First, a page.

(This is part of a series of “catch-up” posts of announcements that I’ve wanted to comment on but didn’t previously find time to blog about.)
Riverbed made two interesting acquisitions recently, which I think signal a clear intention to be more than just a traditional WAN optimization controller (WOC) vendor — Zeus, and Aptimize. If you’re an investment banker or a networking vendor, who has talked to me over the last year, you know that these two companies have been right at the top of my “who I think should get bought” list; these are both great pick-ups for Riverbed.
Zeus has been around for quite some time now, but a lot of people have never heard of them. They’re a small company in the UK. Those of you who have been following infrastructure for the Web since the 1990s might remember them as the guys who developed the highest-performance webserver — if a vendor did SPECweb benchmarks for its hardware back then, they generally used Zeus for the software. It was a great service provider product, too, especially for shared Web hosting — it had tons of useful sandboxing and throttling features that were light-years ahead of anyone else back then. But despite the fact that the tech was fantastic, Zeus was never really commercially successful with their webserver software, and eventually they turned their underlying tech to building application delivery controller (ADC) software instead.
Today, Zeus sells a high-performance, software-based ADC, with a nice set of features, including the ability to act as a proxy cache. It’s a common choice for high-end load-balancing when cloud IaaS customers need to be able to deploy a virtual appliance running on a VM, rather than dropping in a box. It’s also the underlying ADC for a variety of cloud IaaS providers, including Joyent and Rackspace (which means it’ll also get an integration interface to OpenStack). Notably, over the last two years, we’ve seen Zeus supplanting or supplementing F5 Networks in historically strong F5 service provider accounts.
Aptimize makes a software-based FEO solution which can be deployed in a variety of ways, including as a virtual appliance running on a VM. (FEO is generally a computationally expensive thing, though, since it involves lots of text parsing, so it’s not unusual to see it run on a standalone server.)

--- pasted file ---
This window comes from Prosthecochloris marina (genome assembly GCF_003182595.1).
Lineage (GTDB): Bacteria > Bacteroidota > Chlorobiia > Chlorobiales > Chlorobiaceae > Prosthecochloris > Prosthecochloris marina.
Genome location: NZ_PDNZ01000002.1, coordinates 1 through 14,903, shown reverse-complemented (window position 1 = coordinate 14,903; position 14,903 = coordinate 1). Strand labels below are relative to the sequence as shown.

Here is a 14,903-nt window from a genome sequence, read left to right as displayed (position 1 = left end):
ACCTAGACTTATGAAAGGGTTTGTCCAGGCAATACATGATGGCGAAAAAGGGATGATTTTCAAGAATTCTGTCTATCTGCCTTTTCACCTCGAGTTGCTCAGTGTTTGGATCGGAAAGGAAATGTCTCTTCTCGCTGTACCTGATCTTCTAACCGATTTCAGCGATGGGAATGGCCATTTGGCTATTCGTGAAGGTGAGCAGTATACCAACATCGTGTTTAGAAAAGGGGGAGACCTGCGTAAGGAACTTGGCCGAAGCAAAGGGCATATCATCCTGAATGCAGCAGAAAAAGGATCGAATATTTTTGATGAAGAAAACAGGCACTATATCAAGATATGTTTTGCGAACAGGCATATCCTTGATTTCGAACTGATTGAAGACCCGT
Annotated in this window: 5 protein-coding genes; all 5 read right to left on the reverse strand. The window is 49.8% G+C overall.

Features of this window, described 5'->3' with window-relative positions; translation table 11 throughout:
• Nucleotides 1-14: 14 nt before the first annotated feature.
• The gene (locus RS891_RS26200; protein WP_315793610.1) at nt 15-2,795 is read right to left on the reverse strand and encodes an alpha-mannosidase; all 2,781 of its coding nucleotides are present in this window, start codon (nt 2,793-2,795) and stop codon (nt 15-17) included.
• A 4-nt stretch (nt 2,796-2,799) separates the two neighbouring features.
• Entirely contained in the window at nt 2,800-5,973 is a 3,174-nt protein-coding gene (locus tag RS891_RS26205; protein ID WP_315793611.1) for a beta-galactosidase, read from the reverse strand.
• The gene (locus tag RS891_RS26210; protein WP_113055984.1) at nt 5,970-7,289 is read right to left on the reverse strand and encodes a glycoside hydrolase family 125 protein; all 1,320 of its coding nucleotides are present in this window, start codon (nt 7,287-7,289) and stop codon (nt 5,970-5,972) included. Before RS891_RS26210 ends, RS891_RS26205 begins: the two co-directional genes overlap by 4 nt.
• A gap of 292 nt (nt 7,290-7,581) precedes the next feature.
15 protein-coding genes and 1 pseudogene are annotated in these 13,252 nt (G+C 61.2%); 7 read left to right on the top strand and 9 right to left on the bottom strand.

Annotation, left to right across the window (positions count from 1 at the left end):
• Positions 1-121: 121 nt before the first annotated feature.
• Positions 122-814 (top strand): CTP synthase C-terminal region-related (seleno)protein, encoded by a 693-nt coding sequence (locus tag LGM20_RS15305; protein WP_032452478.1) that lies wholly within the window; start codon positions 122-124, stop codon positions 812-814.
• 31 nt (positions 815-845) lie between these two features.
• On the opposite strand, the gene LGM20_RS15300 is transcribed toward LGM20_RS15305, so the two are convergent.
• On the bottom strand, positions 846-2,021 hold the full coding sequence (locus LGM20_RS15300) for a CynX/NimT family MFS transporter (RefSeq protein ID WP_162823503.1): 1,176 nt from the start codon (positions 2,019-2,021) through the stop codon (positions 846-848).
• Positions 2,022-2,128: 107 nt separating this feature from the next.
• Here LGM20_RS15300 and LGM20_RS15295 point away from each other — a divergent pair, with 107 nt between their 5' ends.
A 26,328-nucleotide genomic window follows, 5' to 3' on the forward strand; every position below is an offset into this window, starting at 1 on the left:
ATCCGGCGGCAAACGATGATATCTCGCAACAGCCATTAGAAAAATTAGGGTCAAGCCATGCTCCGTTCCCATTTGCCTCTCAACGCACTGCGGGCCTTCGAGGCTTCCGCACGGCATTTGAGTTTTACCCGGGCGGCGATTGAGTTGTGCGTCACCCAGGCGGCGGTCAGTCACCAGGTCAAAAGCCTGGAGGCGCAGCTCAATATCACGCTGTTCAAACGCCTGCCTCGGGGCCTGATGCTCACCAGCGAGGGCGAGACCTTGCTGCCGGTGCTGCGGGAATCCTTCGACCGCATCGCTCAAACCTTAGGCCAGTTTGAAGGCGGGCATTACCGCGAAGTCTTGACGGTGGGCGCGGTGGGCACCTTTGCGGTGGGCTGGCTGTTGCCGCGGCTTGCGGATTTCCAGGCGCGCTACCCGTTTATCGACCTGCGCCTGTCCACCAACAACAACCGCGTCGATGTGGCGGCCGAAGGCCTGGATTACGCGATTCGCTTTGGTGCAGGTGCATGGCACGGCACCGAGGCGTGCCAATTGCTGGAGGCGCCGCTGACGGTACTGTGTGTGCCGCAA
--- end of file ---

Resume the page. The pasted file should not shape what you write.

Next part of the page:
So, what Riverbed has basically bought itself is the ability to offer a complete optimization solution — WOC, ADC, and FEO — plus the intellectual property portfolio to potentially eventually combine the techniques from all three families of products into an integrated product suite. (Note that Riverbed is fairly cloud-friendly already with its Virtual Steelhead.)
I think this also illustrates the vital importance of “beyond the box” thinking. Networking hardware has traditionally been just that — specialized appliances with custom hardware that can do something to traffic, really really fast. But off-the-shelf servers have gotten so powerful that they can now generate the kind of processing umph and network throughput that you used to have to build custom hardware logic to achieve. That’s leading us to the rise of networking vendors who make software appliances instead, because it’s a heck of a lot easier and cheaper to launch a software company than a hardware company (probably something like a 3:1 ratio in funding needed), you can have product to market and iterate much more quickly, and you can integrate more easily with other products.
ObPlug for new, related research notes (Gartner clients only):
- Riverbed Reports 2Q11 Results, and Acquires Zeus and Aptimize: My colleague Frank Marsala presents an Invest Insight for institutional investors, on Riverbed’s recent announcements.
- How to Accelerate Internet Websites and Applications: My latest note, on how to combine network-based and front-end optimization techniques, looking at CDNs, ADCs, FEO, and more.